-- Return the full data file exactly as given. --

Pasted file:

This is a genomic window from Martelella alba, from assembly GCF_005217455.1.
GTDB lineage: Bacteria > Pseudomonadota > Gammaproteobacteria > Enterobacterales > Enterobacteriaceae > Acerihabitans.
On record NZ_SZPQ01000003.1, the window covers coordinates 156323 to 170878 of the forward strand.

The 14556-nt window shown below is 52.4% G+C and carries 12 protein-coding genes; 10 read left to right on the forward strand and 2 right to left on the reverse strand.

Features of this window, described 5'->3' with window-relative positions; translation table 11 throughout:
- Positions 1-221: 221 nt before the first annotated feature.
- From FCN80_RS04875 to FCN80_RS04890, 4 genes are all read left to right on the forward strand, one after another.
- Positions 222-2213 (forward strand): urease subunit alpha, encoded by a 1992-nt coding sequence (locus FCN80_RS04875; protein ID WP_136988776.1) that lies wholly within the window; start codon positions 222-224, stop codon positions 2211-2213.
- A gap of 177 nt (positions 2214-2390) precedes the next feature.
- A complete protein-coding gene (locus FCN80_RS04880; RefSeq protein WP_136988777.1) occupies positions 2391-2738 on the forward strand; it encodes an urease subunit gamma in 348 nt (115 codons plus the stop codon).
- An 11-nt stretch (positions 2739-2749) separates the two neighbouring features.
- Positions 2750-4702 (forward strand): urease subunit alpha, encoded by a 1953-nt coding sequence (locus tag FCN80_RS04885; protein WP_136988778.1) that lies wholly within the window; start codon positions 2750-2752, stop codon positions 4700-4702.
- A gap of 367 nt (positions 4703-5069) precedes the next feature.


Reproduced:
This is a genomic window from Martelella alba, from assembly GCF_005217455.1.
GTDB lineage: Bacteria > Pseudomonadota > Gammaproteobacteria > Enterobacterales > Enterobacteriaceae > Acerihabitans.
On record NZ_SZPQ01000003.1, the window covers coordinates 156323 to 170878 of the forward strand.

The 14556-nt window shown below is 52.4% G+C and carries 12 protein-coding genes; 10 read left to right on the forward strand and 2 right to left on the reverse strand.

Features of this window, described 5'->3' with window-relative positions; translation table 11 throughout:
- Positions 1-221: 221 nt before the first annotated feature.
- From FCN80_RS04875 to FCN80_RS04890, 4 genes are all read left to right on the forward strand, one after another.
- Positions 222-2213 (forward strand): urease subunit alpha, encoded by a 1992-nt coding sequence (locus FCN80_RS04875; protein ID WP_136988776.1) that lies wholly within the window; start codon positions 222-224, stop codon positions 2211-2213.
- A gap of 177 nt (positions 2214-2390) precedes the next feature.
- A complete protein-coding gene (locus FCN80_RS04880; RefSeq protein WP_136988777.1) occupies positions 2391-2738 on the forward strand; it encodes an urease subunit gamma in 348 nt (115 codons plus the stop codon).
- An 11-nt stretch (positions 2739-2749) separates the two neighbouring features.
- Positions 2750-4702 (forward strand): urease subunit alpha, encoded by a 1953-nt coding sequence (locus tag FCN80_RS04885; protein WP_136988778.1) that lies wholly within the window; start codon positions 2750-2752, stop codon positions 4700-4702.
- A gap of 367 nt (positions 4703-5069) precedes the next feature.